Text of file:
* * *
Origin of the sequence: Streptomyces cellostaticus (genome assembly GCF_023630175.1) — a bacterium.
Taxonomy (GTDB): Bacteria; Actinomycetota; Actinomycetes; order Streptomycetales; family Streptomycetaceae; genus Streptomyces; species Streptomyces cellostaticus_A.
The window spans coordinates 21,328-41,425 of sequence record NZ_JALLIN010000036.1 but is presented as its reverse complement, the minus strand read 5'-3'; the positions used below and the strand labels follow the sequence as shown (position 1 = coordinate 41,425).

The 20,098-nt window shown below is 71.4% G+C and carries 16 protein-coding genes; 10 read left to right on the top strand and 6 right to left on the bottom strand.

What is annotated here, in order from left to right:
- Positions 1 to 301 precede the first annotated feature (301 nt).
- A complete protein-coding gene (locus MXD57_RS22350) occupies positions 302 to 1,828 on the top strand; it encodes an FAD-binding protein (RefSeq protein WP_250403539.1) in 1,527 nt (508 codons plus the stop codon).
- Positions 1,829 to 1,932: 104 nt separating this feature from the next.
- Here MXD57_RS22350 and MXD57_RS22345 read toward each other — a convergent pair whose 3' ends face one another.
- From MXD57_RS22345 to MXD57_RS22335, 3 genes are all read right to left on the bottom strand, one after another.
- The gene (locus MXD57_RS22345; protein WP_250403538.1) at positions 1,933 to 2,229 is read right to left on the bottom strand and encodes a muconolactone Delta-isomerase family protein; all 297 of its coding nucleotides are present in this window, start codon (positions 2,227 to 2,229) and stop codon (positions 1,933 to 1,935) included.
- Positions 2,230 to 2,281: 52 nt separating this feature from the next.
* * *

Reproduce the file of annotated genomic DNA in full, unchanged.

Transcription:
Origin of the sequence: Streptomyces cellostaticus (genome assembly GCF_023630175.1) — a bacterium.
Taxonomy (GTDB): Bacteria; Actinomycetota; Actinomycetes; order Streptomycetales; family Streptomycetaceae; genus Streptomyces; species Streptomyces cellostaticus_A.
The window spans coordinates 21,328-41,425 of sequence record NZ_JALLIN010000036.1 but is presented as its reverse complement, the minus strand read 5'-3'; the positions used below and the strand labels follow the sequence as shown (position 1 = coordinate 41,425).

The 20,098-nt window shown below is 71.4% G+C and carries 16 protein-coding genes; 10 read left to right on the top strand and 6 right to left on the bottom strand.

What is annotated here, in order from left to right:
- Positions 1 to 301 precede the first annotated feature (301 nt).
- A complete protein-coding gene (locus MXD57_RS22350) occupies positions 302 to 1,828 on the top strand; it encodes an FAD-binding protein (RefSeq protein WP_250403539.1) in 1,527 nt (508 codons plus the stop codon).
- Positions 1,829 to 1,932: 104 nt separating this feature from the next.
- Here MXD57_RS22350 and MXD57_RS22345 read toward each other — a convergent pair whose 3' ends face one another.
- From MXD57_RS22345 to MXD57_RS22335, 3 genes are all read right to left on the bottom strand, one after another.
- The gene (locus MXD57_RS22345; protein WP_250403538.1) at positions 1,933 to 2,229 is read right to left on the bottom strand and encodes a muconolactone Delta-isomerase family protein; all 297 of its coding nucleotides are present in this window, start codon (positions 2,227 to 2,229) and stop codon (positions 1,933 to 1,935) included.
- Positions 2,230 to 2,281: 52 nt separating this feature from the next.